mercredi 3 novembre 2010

The end of the costume, or do dogs like to dress up for Halloween?

Angel wings, mm, mm, good

Or paw lickin' good. Something like that.

It only took a second, and I was right there, only facing the wrong way to catch them before it was too late. I had left the angel costume, over which I had labored for hours, on a chair at the bottom of the stairs, near Rapide's back-supporting comfort foam mattress bed, and there it sat for a day, two days, and nearly a third. Then, I hear the noise of paper being rustled energetically and turn to look behind me to see what Rapide has gotten into. In her maw is a clump of wet tissue paper and feathers, more strewn at her paws, the elastic band with the other half of the snap that held them to her back lying in the middle, and Fia's tail end just disappearing under the end table. It takes me about 3 seconds for the carnage to register as Fia's angel wings.

"Non, Rapide!" I shouted, dashing around the other end of the sofa and coming to face Rapide, who dropped her mouthful as my hand flew out to grab it all up and -- do what? Save it? For memories of how hard I worked, only to be so careless? I dropped what I had in my hand and reached for the camera instead, the urge to document always present, always strong.

Fia crouched under the edge of the low table, melting into the shadows, trying to get a bit without my seeing her.

Or, I attribute too much cunning to so small a dog.

The boa was lying on the floor near the door. I thought of Sam's having spotted the halo in Fia's mouth last evening, as she played on the floor between him and Audouin. He had pried it loose.

"Fia! Lâche ça! Fia!," he demanded, and then, "Ugh, Mom! C'est tout humide --". He handed me the twisted, damp bit of pink and black pipe cleaner, wire and ribbon.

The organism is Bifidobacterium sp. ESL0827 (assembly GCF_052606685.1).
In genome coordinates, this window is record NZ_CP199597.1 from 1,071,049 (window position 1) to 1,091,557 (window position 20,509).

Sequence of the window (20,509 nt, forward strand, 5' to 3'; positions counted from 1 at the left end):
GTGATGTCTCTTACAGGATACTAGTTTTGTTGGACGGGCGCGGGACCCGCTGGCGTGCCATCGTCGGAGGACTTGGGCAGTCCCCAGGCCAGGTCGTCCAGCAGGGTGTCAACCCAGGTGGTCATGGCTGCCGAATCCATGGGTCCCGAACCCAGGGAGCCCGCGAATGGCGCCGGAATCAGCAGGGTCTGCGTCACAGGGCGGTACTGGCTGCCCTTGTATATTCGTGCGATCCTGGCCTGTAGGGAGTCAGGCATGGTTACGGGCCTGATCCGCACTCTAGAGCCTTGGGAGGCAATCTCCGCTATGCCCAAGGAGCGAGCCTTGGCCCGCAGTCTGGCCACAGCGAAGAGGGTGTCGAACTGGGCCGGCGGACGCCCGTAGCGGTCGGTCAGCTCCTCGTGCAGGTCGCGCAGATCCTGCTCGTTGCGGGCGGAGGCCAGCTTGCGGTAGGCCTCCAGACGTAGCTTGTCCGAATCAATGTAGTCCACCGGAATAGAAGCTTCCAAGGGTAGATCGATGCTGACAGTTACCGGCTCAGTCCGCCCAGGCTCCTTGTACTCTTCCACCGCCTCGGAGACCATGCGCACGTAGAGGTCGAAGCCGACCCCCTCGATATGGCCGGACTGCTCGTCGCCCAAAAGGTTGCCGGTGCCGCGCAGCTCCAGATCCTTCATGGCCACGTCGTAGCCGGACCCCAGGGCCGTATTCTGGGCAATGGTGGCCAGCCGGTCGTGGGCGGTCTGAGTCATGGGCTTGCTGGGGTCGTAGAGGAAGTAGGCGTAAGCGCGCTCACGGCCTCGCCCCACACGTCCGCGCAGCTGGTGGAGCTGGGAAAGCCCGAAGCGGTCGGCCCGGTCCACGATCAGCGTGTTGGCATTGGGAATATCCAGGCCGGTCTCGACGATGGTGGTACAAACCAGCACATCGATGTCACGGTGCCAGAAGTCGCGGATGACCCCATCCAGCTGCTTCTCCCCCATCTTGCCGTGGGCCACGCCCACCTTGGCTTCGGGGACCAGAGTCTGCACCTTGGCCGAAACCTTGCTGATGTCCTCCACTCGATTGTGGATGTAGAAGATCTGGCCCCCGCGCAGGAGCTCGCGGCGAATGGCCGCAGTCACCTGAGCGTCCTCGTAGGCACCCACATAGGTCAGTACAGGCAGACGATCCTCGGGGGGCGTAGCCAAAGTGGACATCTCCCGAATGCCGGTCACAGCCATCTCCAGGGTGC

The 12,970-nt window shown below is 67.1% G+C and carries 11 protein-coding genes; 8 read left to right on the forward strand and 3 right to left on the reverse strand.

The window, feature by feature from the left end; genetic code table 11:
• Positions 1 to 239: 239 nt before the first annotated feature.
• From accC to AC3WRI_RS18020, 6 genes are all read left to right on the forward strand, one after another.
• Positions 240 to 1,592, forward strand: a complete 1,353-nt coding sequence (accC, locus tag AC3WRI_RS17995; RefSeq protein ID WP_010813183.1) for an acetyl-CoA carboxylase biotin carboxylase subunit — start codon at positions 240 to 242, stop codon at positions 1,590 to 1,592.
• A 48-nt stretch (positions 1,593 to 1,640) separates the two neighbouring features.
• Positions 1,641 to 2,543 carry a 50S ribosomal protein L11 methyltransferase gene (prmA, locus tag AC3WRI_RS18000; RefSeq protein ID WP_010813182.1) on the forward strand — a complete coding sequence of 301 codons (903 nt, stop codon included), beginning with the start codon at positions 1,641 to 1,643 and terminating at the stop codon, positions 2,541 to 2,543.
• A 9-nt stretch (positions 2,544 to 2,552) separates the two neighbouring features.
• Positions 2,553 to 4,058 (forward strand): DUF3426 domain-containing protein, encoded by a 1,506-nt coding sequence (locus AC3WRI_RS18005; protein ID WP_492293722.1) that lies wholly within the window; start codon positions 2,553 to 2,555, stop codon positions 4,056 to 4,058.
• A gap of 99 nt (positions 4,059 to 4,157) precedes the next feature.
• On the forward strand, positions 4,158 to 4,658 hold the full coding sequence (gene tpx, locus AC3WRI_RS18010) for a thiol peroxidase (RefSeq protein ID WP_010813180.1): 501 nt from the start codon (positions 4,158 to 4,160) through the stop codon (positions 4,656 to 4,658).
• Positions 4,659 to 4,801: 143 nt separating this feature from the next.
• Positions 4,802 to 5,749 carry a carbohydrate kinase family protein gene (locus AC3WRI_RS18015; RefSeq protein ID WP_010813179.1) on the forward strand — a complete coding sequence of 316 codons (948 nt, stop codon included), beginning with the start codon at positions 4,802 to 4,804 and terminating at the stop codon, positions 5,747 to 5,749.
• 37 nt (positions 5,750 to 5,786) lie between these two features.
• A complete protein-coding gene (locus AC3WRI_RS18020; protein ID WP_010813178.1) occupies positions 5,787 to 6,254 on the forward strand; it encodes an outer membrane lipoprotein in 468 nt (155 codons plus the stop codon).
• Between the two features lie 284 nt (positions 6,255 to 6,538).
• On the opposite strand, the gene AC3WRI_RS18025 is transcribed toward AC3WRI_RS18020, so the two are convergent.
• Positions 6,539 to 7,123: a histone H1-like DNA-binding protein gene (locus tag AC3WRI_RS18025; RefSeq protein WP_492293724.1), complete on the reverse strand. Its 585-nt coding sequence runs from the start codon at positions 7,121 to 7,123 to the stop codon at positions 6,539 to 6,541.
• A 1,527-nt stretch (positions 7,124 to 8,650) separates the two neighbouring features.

"Fia!" said my husband, looking up from the floor at me and bursting out in a delighted laugh, "Elle a un ruban dans la gueule! Mais ça vient d'où?" he asked, before returning to trying to get the ribbon out from between her pointy little baby teeth. "Fia! Fia, donne ça. Fia --"

I pointed to the halo. The ribbon she was trying to hang onto in her mouth was the other one that tied the halo to her lovely sleek neck. He handed me the length of sheer black ribbon, which I lay on top of the soggy pipe cleaner halo, the little silver stars hanging precariously where she had chewed on it.

This, then, is that to which my hard work comes. I consoled myself.

You still have the photographs, you know, and it's not like she was going to wear it ever again. Now you can throw it away instead of trying to find a place to save it.

"I know, but why do I feel so badly?"

Well, maybe you have the answer to your question, do dogs like to wear Halloween costumes. At least, they like to eat them.

"I know. It does feel a little like just desserts."

I had just finished reading an article across which I had come in the New York Times, reading a blog entry in the Well section, All the Good Dogs You've Loved Before by Dana Jennings, diagnosed a year ago with an aggressive form of prostate cancer, and there, down in the right column under "Comments of the Moment" was the first one, which read:
"Why would anyone dress up a dog? Everyone knows that dressing up is for cats."

It was signed Jim Frank, and the title of the blog entry on which he was commenting was Do Dogs Like to Dress Up for Halloween? Obviously Mr. Frank and all the others who had commented on the post do not read my blog, or else they might have shared their thoughts on the subject in response to my post of yesterday, L'Halloween, bienvenus les trick or treaters. Happily, I am not a jealous sort, and I don't even really expect anyone to read me. I write on as a form of addiction.